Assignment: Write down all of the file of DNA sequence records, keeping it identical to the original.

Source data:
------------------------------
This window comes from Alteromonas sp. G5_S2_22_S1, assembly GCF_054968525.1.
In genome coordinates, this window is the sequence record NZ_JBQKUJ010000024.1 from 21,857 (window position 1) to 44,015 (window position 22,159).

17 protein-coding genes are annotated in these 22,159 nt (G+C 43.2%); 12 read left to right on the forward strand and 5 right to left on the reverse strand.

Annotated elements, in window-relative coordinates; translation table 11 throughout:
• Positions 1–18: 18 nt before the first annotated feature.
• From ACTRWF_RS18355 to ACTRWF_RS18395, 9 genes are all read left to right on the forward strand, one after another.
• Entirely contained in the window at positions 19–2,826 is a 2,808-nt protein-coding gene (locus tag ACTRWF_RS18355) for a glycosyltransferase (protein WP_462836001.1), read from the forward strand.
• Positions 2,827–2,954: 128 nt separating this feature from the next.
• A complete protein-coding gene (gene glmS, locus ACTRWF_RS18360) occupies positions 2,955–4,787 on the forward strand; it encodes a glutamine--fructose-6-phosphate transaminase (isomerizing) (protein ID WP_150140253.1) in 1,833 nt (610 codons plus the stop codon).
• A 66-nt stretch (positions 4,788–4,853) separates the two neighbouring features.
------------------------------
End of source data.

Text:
This window comes from Alteromonas sp. G5_S2_22_S1, assembly GCF_054968525.1.
In genome coordinates, this window is the sequence record NZ_JBQKUJ010000024.1 from 21,857 (window position 1) to 44,015 (window position 22,159).

17 protein-coding genes are annotated in these 22,159 nt (G+C 43.2%); 12 read left to right on the forward strand and 5 right to left on the reverse strand.

Annotated elements, in window-relative coordinates; translation table 11 throughout:
• Positions 1–18: 18 nt before the first annotated feature.
• From ACTRWF_RS18355 to ACTRWF_RS18395, 9 genes are all read left to right on the forward strand, one after another.
• Entirely contained in the window at positions 19–2,826 is a 2,808-nt protein-coding gene (locus tag ACTRWF_RS18355) for a glycosyltransferase (protein WP_462836001.1), read from the forward strand.
• Positions 2,827–2,954: 128 nt separating this feature from the next.
• A complete protein-coding gene (gene glmS, locus ACTRWF_RS18360) occupies positions 2,955–4,787 on the forward strand; it encodes a glutamine--fructose-6-phosphate transaminase (isomerizing) (protein ID WP_150140253.1) in 1,833 nt (610 codons plus the stop codon).
• A 66-nt stretch (positions 4,788–4,853) separates the two neighbouring features.